"The child who is disciplined as well as he or she is loved is a happy, healthy child. "

Too Much?


I have two daughters, ages 9 and 11. I have noticed that they have a short attention span when it comes to their free-time activities. For example, they may play with Legos for 20 minutes and then move on to drawing for the same amount of time and then on to something else. I'm also concerned with their lack of interest in reading. I am concerned because I remember being a very different child at their age. I read chapter books for enjoyment, and I played with Barbie's (my only toy option) or played outside for hours. I watched an hour or so of afternoon cartoons after school each day.

My thoughts are perhaps too much TV time or video game time. They get two hours of video game time each week (1 hour each but they play together). They watch an hour of cartoons in the morning which amounts to 7 hours of TV a week. This totals 9 hours of screen time. I will gladly take away any amount of this screen time if it will improve their attention spans. Another thought is perhaps too many toys.

Thank you for your help!


Hello, and thank you for writing. Screen time can certainly affect children's ability to attend to things, even the things they enjoy. When you consider the active nature of reading a book compared to the passivity of television, you can see where one is "easier" and therefore frequently preferable to kids. It sounds as though you're doing a good job of regulating the screen time, but honestly none of it is good, useful, productive or helpful for them. If you want to reduce it, have them each pick one show a week that they want to see, and that's all. Mornings routines are important but don't need to include cartoons. Mornings are best started with quiet conversation, breakfast and some fresh air.

We don't get the kids we imagine, we get the kids we get and we work with what we've got. It may be that your girls will never be particularly interested in reading for pleasure but there are some things you can do to encourage it. Take the girls to the library and let them choose two books each every week. Sometimes just the simple fact that they chose a book will be motivating. You can institute a quiet hour (even 30 minutes is good) in your home during which there are no electronics in use (by anyone) and the only acceptable activities are reading and/or writing.

I am going to make an experienced guess that your girls have more than a few toys, and that they're not particularly organized. That fact in itself can be over-stimulating and create an environment where it's difficult for them to make choices. I recommend that you significantly pare down the toy collection and then organize what remains into a toy library over which the parents rule. Here's how:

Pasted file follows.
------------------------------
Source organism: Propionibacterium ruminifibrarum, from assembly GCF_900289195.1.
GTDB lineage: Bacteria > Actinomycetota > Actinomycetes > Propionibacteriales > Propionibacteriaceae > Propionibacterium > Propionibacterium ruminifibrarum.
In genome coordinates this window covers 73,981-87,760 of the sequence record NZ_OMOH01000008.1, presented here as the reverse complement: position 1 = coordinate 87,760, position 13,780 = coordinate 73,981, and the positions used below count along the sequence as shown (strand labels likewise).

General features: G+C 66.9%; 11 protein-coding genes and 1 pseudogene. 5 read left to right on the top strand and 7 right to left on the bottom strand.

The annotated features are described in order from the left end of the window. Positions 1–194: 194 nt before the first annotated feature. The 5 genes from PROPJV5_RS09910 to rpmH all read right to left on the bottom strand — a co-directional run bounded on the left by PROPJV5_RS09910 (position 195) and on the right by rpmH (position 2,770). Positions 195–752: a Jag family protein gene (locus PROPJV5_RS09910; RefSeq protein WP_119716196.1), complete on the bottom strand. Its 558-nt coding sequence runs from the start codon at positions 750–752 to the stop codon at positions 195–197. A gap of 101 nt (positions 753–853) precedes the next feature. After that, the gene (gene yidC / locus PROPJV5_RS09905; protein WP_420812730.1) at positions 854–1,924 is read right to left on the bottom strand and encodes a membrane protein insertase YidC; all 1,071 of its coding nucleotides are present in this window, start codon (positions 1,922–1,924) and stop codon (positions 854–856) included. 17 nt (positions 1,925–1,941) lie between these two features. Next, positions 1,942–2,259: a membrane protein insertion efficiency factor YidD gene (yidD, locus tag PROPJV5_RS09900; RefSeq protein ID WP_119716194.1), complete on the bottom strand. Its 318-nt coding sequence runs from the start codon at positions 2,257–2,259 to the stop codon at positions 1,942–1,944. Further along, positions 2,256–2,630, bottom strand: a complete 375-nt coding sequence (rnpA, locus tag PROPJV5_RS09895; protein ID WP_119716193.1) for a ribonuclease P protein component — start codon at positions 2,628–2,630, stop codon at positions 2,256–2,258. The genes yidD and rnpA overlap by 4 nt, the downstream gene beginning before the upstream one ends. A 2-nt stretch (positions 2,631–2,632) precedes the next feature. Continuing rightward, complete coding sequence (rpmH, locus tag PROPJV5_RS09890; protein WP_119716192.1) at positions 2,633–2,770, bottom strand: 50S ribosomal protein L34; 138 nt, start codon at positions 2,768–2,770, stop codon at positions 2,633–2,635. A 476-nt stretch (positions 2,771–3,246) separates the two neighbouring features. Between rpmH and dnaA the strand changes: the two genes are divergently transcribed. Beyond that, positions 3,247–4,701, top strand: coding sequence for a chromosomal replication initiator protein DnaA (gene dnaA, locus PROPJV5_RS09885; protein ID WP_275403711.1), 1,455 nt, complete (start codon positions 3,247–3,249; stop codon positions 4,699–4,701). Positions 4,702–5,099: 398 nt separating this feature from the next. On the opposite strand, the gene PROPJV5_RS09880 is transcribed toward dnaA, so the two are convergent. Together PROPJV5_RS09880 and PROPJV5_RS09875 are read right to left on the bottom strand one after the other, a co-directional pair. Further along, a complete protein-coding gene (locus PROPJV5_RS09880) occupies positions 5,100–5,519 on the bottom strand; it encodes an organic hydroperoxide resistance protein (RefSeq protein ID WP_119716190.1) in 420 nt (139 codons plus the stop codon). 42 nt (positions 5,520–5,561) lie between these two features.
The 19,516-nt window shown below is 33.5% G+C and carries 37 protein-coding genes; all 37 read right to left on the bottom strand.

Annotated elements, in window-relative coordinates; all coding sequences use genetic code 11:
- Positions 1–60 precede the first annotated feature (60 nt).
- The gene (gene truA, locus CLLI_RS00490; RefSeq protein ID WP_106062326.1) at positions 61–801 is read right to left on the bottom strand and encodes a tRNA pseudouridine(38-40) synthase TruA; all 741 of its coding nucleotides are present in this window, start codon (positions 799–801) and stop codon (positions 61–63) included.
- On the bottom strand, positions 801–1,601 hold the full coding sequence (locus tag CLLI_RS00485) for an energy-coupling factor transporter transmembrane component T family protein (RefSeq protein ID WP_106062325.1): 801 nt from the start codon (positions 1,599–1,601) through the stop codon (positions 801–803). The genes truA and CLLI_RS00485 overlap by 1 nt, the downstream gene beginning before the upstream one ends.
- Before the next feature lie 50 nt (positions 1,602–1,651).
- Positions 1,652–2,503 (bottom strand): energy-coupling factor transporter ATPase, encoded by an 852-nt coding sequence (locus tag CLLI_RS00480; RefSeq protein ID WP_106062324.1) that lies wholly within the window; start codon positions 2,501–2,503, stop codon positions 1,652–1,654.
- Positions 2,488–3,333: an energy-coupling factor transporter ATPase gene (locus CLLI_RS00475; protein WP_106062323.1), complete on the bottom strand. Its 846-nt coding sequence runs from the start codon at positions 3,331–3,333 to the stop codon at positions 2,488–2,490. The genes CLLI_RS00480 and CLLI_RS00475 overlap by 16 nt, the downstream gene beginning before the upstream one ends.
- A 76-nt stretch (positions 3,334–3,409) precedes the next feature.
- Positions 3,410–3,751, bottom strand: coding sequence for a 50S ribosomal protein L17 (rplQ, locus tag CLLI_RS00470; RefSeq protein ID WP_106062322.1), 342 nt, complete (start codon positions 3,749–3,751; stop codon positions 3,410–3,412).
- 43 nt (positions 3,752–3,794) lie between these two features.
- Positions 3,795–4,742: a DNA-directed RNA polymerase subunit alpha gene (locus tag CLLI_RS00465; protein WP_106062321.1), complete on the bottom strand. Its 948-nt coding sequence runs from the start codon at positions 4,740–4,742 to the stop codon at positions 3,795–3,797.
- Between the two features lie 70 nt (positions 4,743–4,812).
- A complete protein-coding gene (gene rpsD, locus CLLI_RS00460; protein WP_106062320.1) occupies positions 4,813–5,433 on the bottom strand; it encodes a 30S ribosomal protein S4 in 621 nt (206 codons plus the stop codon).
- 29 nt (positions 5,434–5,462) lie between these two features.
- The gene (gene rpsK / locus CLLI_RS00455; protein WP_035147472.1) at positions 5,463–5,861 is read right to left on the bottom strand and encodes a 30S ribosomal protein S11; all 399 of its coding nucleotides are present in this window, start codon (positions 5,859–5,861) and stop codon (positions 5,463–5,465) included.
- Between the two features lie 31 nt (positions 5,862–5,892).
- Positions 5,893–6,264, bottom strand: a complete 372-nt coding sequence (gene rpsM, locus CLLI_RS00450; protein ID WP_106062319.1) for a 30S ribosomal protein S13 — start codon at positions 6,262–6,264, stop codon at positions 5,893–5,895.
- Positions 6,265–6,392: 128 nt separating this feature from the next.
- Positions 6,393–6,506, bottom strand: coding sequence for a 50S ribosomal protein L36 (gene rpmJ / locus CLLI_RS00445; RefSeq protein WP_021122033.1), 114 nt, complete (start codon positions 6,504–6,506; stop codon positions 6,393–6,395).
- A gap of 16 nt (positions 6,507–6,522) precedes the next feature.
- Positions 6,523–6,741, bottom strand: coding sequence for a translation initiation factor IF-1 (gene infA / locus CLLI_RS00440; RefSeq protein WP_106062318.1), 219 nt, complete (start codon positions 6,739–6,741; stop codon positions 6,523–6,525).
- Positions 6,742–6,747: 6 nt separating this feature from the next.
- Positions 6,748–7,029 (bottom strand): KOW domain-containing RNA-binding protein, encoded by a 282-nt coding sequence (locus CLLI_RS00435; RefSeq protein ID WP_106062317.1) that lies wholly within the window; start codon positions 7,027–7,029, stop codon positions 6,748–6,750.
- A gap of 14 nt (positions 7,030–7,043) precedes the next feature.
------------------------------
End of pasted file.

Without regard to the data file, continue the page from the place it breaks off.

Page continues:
1. Start with the stuffed animals and dolls. Pile them all in the middle of the floor and have them touch each one. The only ones that make the cut are the ones that are truly meaningful and special. If no one can recall its origin, out it goes!

2. Next, gather all the battery operated toys, including electronics. If the batteries are dead, remove them and donate the toy. If the toy only does one thing, donate it. If you haven’t seen them use the toy in a while, donate it. If the toy truly annoys you and you wish they didn’t have it, donate it!

3. Round up all the building toys and determine which get used a lot. Those that aren’t played with should be donated. Keep the rest, as building toys are pretty wonderful in that children can design different things and there’s no right or wrong.

4. Dress-up clothes and props are great to have! Make sure that they still fit and are used. Donate any that aren’t.

5. Bring out all your board games and puzzles. Check for missing pieces and keep only the ones that are complete and you know will be enjoyed again.

6. Inventory the outdoor toys and determine which ones can be donated. (Many churches, women’s shelters, hospitals and preschools will appreciate your donations, as well as the standard drop off places.)

The next step in the toy overhaul is to develop a toy system. This will help them keep things tidy and make their play more intentional. Arrange the toys in labeled bins and introduce them to the new protocol. They are allowed to choose no more than two bins if playing alone, three if playing together. When they're finished playing with the items in those bins, they will have to clean them up and put them away before getting others. Parents are the official toy librarians and must be consulted before swapping the bins.

Take this opportunity to lead your daughters towards being more resourceful and responsible. You'll be glad you did! Please write again if you need clarification or further guidance.

Wendy Faucett
Certified Leadership Parenting Coach
Facebook: Love & Leadership Parent Coaching

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